Sales of multi-unit investments set to reach €500m by year end

Institutional investors snap up apartment blocks as supply fails to meet demand

Honeypark in Dun Laoghaire: Ireland's largest buy-to-let apartment development has been bought by a German fund.

Honeypark in Dun Laoghaire: Ireland's largest buy-to-let apartment development has been bought by a German fund.

 

The value of transactions in the multi-unit residential investment market has increased sharply, according to analysis of the sector by agent Hooke & MacDonald.

It reports that spend on this sector in Dublin was €426 million from 2016 to the third quarter of 2017 and this figure should reach €500 million by year end. While it accounted for 6 per cent of the Dublin commercial property investment market in 2016, this has surged to 17 per cent in 2017.

There have been about 20 significant multi-unit property sales in Dublin since 2016. This year, for example, the Cosgrave Group sold the 319-unit Charlotte apartment block at Honeypark in Dún Laoghaire to a German fund for €132 million to reflect a gross yield of 5.68 per cent.

“This has been the largest reported investment transaction for all asset types in 2017 to date,” according to Hooke & MacDonald. “It is also the first time in the Irish market that entire blocks of apartments have been pre-sold in bulk at an early stage of construction rather than on completion and this has been an important element in the funding of these projects.”

Meanwhile, a 53-apartment building at Shelbourne Plaza on the Ringsend Road made about 24 million while 28 apartments at Castleforbes Square on Castleforbes Road in Dublin 1 were sold for €6.9 million in a receiver sale to Carysfort Capital which secured a gross yield of 6.33 per cent.

Two other multi-unit receiver sales this year secured attractive yields. The first, of 50 apartments at Abberley Square on the Belgard Road in Tallaght for €5.8 million, resulted in a private buyer banking a gross yield of 11.38 per cent. The second, where 25 apartments at 5 Hanbury Mews on Hanbury Lane in Dublin 8 sold for €4 million, meant an Irish investor walked away with an estimated gross yield of 30 per cent.

There were also plenty of meaty transactions in the sector during 2016. The 197-apartment Neptune Building at Honeypark in Dún Laoghaire was sold for €72.5 million at an estimated yield of 5.8 per cent; 201 apartments at 2 Elm Park on the Merrion Road in Dublin 4 were bought by Starwood Reit for €59 million; and 160 units at 3 St Edmunds on St Loman’s Road in Dublin 20 were bought by Carysfort Capital for €36 million.

Hooke & MacDonald believes that “uncertainty” created in the sector by the introduction of rent measures by the government in December 2016 has now “settled down”. Sales that were agreed prior to the introduction of the rent certainty measures, but not closed, resulted “in many cases to price reductions of 5-15 per cent”.

Market rents

Properties which have since been put on the market have generally been priced on the current rental income as opposed to the market rents achievable, according to the agent. “Investors have now accepted the 4 per cent rent increase restriction per annum,” it says. “As a result, there has been further demand and a compression of yields, with prime gross yields as low as 5-6 per cent being achieved in some cases.”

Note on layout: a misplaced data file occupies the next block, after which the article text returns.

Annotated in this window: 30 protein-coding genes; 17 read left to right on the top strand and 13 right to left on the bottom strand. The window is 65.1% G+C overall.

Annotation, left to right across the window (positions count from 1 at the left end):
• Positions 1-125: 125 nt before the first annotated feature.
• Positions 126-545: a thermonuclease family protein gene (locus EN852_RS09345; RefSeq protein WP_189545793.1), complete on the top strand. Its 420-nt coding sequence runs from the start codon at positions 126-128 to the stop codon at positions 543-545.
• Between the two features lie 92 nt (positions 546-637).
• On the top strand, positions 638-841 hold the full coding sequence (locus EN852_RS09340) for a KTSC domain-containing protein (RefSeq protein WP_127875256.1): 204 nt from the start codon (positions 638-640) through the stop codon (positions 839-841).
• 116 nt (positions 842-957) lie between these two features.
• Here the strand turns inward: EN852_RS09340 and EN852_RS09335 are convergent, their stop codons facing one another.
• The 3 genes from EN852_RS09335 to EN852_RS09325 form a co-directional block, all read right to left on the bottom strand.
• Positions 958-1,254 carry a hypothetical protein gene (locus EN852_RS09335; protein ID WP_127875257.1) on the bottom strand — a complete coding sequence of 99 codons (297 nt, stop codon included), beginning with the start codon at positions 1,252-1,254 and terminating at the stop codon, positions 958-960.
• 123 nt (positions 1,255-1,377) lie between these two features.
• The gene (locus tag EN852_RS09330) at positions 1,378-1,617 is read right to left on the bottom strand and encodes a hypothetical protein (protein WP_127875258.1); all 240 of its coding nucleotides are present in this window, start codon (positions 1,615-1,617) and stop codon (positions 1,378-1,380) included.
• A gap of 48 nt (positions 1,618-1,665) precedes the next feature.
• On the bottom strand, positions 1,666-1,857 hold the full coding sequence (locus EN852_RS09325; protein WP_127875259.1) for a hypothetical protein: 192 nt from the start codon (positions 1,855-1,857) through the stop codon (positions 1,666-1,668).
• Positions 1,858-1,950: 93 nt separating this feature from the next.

The Budget 2018 increase in stamp duty on commercial property transactions from 2 to 6 per cent will result in investors who had been looking solely at commercial investments turning their attention to the residential market, according to the agent. Stamp duty levels remain unchanged for multi-family sales at 1 per cent for the first €1 million and 2 per cent thereafter.

“Investors have shown a particularly strong interest in build-to-rent sales as they are purchasing a high quality new-build product with the ability to achieve full market rents which is not the case for the existing occupied stock,” says Hooke & MacDonald. “We expect sales of traditional occupied multi-family assets to slow down with new stock required, as there is significant appetite emerging from pension and institutional funds for build-to-rent product in Dublin.

“Potential buyers are placing increased importance on design quality, internal layouts, resident facilities and the reputation and track record of developers. Joint ventures with site owners are likely to become more prevalent as there are considerable opportunities for landowners/stakeholders to tailor their developments to provide the design driven multi-family stock required.”

The agent says apartment construction in Dublin is at a “very low level” due to “obstacles” such as planning regulations, the uncertainty and cost of the planning process, VAT, levies, lack of financial incentives and viability.

It believes the conditions are right for a major programme of apartment construction if obstacles to viability could be “quickly addressed” as there is a “massive imbalance between supply and demand”.

The agent suggests abolishing VAT for a 3-5 year period for apartment developments in areas close to transport infrastructure in urban and suburban locations; the introduction of a Section 23-type tax incentive measure in key locations of rental demand for a limited period; and the “freeing up” of sites suitable for build-to-rent projects.